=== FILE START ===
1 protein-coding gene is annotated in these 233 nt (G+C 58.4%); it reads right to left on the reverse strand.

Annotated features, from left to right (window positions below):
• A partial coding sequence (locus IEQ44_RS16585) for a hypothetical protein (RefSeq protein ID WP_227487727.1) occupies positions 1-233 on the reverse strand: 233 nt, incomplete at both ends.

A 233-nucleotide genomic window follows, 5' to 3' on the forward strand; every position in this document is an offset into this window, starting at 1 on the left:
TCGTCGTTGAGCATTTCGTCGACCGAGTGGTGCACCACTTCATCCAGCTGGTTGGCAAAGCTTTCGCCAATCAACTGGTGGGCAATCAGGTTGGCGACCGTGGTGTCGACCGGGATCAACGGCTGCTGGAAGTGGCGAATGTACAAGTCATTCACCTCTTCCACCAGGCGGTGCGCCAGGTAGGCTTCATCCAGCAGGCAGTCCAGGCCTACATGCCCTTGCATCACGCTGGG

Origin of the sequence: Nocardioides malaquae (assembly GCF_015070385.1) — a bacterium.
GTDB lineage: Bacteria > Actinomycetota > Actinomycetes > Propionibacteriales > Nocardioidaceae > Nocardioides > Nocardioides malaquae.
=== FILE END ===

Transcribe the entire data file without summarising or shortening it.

1 protein-coding gene is annotated in these 233 nt (G+C 58.4%); it reads right to left on the reverse strand.

Annotated features, from left to right (window positions below):
• A partial coding sequence (locus IEQ44_RS16585) for a hypothetical protein (RefSeq protein ID WP_227487727.1) occupies positions 1-233 on the reverse strand: 233 nt, incomplete at both ends.

A 233-nucleotide genomic window follows, 5' to 3' on the forward strand; every position in this document is an offset into this window, starting at 1 on the left:
TCGTCGTTGAGCATTTCGTCGACCGAGTGGTGCACCACTTCATCCAGCTGGTTGGCAAAGCTTTCGCCAATCAACTGGTGGGCAATCAGGTTGGCGACCGTGGTGTCGACCGGGATCAACGGCTGCTGGAAGTGGCGAATGTACAAGTCATTCACCTCTTCCACCAGGCGGTGCGCCAGGTAGGCTTCATCCAGCAGGCAGTCCAGGCCTACATGCCCTTGCATCACGCTGGG

Origin of the sequence: Nocardioides malaquae (assembly GCF_015070385.1) — a bacterium.
GTDB lineage: Bacteria > Actinomycetota > Actinomycetes > Propionibacteriales > Nocardioidaceae > Nocardioides > Nocardioides malaquae.